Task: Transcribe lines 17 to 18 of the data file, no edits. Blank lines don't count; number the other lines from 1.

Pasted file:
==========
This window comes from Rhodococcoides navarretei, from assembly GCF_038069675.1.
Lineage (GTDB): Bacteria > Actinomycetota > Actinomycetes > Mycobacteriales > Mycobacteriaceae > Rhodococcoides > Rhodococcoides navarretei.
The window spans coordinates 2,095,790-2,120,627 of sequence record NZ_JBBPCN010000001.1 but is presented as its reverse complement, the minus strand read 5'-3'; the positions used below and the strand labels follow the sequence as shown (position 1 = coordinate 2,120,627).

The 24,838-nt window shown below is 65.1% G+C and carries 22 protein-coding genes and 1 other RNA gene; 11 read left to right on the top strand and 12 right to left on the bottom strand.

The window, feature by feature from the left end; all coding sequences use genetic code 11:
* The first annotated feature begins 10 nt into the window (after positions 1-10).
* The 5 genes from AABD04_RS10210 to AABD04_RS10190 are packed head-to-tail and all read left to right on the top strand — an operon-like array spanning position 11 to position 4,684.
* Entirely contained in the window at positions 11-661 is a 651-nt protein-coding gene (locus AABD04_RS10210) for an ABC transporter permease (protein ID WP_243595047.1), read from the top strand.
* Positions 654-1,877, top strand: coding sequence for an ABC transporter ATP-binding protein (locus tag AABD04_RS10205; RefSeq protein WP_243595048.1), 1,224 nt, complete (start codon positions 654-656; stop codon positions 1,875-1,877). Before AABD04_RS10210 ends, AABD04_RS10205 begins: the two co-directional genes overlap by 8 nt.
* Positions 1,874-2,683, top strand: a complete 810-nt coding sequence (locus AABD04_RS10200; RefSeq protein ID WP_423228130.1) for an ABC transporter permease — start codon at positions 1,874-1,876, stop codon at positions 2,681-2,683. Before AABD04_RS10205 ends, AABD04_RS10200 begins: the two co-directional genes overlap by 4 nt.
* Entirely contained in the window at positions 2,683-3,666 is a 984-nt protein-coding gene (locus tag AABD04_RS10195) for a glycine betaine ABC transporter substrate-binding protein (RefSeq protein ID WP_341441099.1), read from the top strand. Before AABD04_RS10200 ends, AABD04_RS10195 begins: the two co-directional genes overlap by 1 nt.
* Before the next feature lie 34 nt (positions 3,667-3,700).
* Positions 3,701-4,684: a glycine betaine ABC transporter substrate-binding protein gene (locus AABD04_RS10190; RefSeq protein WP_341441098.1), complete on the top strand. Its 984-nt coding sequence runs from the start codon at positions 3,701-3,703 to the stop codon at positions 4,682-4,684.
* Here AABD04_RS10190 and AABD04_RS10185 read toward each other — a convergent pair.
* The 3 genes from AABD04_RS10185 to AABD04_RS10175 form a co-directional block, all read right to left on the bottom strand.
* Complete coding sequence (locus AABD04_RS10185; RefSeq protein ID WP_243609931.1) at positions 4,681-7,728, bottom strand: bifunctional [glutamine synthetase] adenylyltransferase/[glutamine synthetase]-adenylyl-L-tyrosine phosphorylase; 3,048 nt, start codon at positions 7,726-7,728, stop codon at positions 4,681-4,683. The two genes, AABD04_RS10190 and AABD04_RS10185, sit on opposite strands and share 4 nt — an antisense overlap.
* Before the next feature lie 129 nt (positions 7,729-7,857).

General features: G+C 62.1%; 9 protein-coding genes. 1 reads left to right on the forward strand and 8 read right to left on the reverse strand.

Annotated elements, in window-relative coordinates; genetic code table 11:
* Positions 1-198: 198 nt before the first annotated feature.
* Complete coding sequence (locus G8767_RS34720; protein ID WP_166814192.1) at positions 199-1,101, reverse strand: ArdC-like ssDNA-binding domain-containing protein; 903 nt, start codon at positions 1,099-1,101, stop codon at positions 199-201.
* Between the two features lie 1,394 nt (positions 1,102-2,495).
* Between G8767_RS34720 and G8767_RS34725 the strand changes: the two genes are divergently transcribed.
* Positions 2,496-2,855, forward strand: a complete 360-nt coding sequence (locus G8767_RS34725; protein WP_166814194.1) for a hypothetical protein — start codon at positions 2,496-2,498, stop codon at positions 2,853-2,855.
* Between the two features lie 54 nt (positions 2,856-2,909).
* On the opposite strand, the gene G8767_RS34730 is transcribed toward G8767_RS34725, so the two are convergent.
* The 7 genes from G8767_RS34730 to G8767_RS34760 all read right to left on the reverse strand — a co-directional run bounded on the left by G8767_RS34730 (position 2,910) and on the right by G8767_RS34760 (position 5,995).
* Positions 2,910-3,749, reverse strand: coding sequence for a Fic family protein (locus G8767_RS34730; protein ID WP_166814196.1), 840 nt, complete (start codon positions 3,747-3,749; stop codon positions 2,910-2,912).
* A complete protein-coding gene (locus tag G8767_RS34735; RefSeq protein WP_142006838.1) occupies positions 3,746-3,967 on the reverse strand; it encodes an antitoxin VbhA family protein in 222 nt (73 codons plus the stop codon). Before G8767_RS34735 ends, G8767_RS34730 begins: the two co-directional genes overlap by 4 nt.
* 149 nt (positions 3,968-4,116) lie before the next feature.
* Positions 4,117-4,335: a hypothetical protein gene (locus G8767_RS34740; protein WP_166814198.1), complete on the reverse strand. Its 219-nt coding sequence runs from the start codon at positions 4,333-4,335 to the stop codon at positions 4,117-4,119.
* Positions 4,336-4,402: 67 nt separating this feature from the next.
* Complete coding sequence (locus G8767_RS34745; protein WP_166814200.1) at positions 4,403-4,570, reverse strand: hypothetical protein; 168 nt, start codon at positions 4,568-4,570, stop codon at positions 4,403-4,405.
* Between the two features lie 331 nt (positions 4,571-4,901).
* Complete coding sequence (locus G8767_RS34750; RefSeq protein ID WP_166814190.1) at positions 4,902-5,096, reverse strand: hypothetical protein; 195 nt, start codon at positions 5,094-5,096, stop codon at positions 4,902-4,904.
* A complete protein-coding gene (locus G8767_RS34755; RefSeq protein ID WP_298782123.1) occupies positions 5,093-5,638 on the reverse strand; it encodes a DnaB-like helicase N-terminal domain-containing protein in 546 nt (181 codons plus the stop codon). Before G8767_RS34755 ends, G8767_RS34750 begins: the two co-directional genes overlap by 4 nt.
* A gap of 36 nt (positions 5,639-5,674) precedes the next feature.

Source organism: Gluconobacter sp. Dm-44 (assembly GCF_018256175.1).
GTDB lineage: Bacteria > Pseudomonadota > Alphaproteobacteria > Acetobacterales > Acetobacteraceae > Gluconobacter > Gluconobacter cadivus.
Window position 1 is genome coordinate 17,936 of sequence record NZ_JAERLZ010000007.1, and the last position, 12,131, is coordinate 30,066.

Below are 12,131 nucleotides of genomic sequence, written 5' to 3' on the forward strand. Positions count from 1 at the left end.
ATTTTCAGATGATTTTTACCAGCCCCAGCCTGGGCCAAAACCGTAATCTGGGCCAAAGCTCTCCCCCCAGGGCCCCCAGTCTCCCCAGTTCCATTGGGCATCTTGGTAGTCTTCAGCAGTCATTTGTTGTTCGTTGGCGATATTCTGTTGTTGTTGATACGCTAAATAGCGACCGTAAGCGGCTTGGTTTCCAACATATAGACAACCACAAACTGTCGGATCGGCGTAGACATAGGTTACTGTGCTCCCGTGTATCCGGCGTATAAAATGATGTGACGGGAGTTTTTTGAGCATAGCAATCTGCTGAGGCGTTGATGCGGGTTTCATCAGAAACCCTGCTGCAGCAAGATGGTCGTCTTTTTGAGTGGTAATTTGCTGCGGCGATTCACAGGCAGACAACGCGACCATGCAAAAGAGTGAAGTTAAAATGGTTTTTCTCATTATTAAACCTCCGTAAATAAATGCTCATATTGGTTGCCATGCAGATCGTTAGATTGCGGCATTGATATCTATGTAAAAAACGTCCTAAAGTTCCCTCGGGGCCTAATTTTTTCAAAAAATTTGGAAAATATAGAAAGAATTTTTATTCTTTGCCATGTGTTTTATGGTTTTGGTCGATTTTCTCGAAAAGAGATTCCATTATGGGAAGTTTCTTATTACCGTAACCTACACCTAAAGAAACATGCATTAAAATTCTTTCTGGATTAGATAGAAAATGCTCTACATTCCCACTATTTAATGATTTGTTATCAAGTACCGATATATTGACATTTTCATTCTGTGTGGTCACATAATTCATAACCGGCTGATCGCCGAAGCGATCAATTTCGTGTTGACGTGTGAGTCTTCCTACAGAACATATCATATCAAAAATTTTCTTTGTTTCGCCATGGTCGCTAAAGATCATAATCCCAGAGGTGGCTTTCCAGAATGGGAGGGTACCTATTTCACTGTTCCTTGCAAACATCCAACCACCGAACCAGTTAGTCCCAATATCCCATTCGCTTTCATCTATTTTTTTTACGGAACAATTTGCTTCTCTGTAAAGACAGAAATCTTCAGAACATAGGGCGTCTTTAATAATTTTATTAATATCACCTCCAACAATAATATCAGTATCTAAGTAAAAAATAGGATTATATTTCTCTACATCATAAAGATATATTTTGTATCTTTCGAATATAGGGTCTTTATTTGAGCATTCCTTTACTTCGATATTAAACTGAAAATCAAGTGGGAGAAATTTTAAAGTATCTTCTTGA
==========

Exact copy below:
* Before the next feature lie 129 nt (positions 7,729-7,857).

General features: G+C 62.1%; 9 protein-coding genes. 1 reads left to right on the forward strand and 8 read right to left on the reverse strand.